Ken: Funds now want ‘sophisticated investors’ – so they set 100k minimums to eliminate the rest

    Coldtusker: great info. Can you merge vituvingi & coldtusker into one? cheers

  31. mpendaPesa

    It’s not a perfect comparison.

    I definitely agree its not a perfect comparison. But as an analyst you will attempt to breakdown Nation’s financials and focus on advertising revenues/forecast – and thats what I did with my Nation/scangroup comparative analysis. I did not look at printing, courier and other business areas. (I dug in more – apples to apples!)

    Nation is among the few companies that you can ‘closely’ compare in terms of business to scangroup.

    Looking at the advertisement business, the only other company is Standard Group.

  32. Anonymous

    Bankelele, I hear you on the stock broker thing…I too was ‘misled’. Instead of following my gut instinct and buying Mumias which was at 30-something, I bought EABL at 160 which according to the broker was meant to hit 200+ by end of last year. Win some, lose some. I’m stuck with EABL at 134!

  33. gathinga

    banks: i inted to hold out with uchumi. FYI am buying @2.50 from jamaas who cannot hold anymore. so far i have bought 12,500 units since uchumi closed shop.

  34. NELIE

    Ofcourse I disagree!
    Companies cannot afford to loose coverage just because some reporter wrote some unpalatable stuff.
    The media in Kenya is still relatively undeveloped and the companies don’t have much of a choice — its either Nation or Standard and a few other publications.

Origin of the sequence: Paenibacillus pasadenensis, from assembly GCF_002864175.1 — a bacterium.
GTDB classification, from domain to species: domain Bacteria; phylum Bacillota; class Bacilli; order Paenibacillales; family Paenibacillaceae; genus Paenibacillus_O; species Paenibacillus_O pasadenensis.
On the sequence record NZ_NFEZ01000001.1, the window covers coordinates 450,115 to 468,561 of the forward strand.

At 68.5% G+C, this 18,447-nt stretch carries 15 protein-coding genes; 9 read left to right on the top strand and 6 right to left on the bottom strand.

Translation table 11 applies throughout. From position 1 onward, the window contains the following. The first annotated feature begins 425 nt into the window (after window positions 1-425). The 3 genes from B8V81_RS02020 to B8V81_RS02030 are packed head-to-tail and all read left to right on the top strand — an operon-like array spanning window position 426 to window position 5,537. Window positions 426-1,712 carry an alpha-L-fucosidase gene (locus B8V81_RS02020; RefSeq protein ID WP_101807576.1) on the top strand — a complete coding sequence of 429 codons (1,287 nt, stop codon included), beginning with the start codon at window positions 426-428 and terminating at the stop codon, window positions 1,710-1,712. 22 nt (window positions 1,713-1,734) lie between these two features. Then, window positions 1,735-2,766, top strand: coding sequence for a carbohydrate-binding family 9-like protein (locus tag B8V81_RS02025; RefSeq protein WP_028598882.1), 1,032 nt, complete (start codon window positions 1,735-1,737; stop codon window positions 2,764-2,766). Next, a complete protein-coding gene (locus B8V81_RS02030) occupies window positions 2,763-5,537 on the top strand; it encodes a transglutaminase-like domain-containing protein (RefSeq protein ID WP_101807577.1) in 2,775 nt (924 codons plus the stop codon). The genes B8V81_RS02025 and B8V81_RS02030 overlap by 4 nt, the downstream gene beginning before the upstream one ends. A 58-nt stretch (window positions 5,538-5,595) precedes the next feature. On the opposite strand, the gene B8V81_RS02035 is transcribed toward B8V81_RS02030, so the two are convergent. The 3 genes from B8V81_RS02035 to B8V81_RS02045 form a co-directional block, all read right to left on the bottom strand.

The briefings are really not all that, that reporters are just dying to get invited to the next one.
    Journalists get to sit in a room for an average 3 hours and listen to a lot of hogwash and have to wade through tonnes of information to get a good story.
    I agree with some comment earlier that some business journalists have no business training — but there are some brilliant boys and girls out there that I could vouch for — if am credible enough…
    But the comment that some business journalists use their beat to move onto political coverage – that I don’t agree with.
    I LOVE business journalism and if my boss got up one day with a headache and asked me to cover the political beat – I would have a headache.
    On analysis – business journalists do not do the analysis themselves but call YOU experts out there for EXPERT COMMENT and write it out.
    I must say that I am terribly disappointed by the quality of “expertise” available in Kenya! So the business journalism is reflecting what is in our market in IMHO.
    So cut some slack for the poor business hacks…

  35. Anonymous

    I agree Scan GRoup Docs should be SCANNED Further. or risk loosing your money!

  36. acolyte

    This blog is required reading for us who are not capital market savvy at all!Thanks for the good job your doing!When the first $1000 is ready for investment I will knock on your blog chap chap!

  37. Anonymous

    I totally feel your frustrations with stockbrokers. Atleast you get to buy some shares. I listen to advice and think the shares being pushed at me are too rich for me and end up not investing. So all my hard earned cash is spent on fuel, beer and hair!!! Speaking of fuel, when the price shot up to accomodate road repairs (yet I keep hitting potholes!), are there fewer cars on the road?

  38. Anonymous

    Reckon to get brokers advice as suggetions- but make ur own decision…..roo ju!
    Back to work.